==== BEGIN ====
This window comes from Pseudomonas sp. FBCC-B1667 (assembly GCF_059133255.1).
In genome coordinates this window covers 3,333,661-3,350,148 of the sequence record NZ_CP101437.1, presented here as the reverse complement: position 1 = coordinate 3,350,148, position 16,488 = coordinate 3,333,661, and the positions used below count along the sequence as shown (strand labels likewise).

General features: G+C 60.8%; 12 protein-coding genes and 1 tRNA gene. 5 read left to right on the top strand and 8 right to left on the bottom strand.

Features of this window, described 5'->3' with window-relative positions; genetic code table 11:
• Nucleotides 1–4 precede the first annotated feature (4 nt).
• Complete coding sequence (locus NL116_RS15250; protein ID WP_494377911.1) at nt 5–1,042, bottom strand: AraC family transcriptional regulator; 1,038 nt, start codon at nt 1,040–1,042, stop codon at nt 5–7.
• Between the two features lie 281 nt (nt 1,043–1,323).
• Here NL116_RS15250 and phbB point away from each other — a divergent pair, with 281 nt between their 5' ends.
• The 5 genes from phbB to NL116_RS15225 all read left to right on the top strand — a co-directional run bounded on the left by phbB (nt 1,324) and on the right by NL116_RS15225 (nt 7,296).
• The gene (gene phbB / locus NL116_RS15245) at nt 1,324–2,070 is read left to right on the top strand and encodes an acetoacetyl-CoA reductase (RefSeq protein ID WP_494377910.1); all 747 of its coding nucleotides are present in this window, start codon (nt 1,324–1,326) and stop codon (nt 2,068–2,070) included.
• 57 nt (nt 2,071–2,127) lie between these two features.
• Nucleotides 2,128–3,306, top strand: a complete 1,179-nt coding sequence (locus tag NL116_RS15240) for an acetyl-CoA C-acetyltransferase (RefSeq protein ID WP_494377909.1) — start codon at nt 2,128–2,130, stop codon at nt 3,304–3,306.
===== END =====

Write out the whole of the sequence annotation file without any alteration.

This window comes from Pseudomonas sp. FBCC-B1667 (assembly GCF_059133255.1).
In genome coordinates this window covers 3,333,661-3,350,148 of the sequence record NZ_CP101437.1, presented here as the reverse complement: position 1 = coordinate 3,350,148, position 16,488 = coordinate 3,333,661, and the positions used below count along the sequence as shown (strand labels likewise).

General features: G+C 60.8%; 12 protein-coding genes and 1 tRNA gene. 5 read left to right on the top strand and 8 right to left on the bottom strand.

Features of this window, described 5'->3' with window-relative positions; genetic code table 11:
• Nucleotides 1–4 precede the first annotated feature (4 nt).
• Complete coding sequence (locus NL116_RS15250; protein ID WP_494377911.1) at nt 5–1,042, bottom strand: AraC family transcriptional regulator; 1,038 nt, start codon at nt 1,040–1,042, stop codon at nt 5–7.
• Between the two features lie 281 nt (nt 1,043–1,323).
• Here NL116_RS15250 and phbB point away from each other — a divergent pair, with 281 nt between their 5' ends.
• The 5 genes from phbB to NL116_RS15225 all read left to right on the top strand — a co-directional run bounded on the left by phbB (nt 1,324) and on the right by NL116_RS15225 (nt 7,296).
• The gene (gene phbB / locus NL116_RS15245) at nt 1,324–2,070 is read left to right on the top strand and encodes an acetoacetyl-CoA reductase (RefSeq protein ID WP_494377910.1); all 747 of its coding nucleotides are present in this window, start codon (nt 1,324–1,326) and stop codon (nt 2,068–2,070) included.
• 57 nt (nt 2,071–2,127) lie between these two features.
• Nucleotides 2,128–3,306, top strand: a complete 1,179-nt coding sequence (locus tag NL116_RS15240) for an acetyl-CoA C-acetyltransferase (RefSeq protein ID WP_494377909.1) — start codon at nt 2,128–2,130, stop codon at nt 3,304–3,306.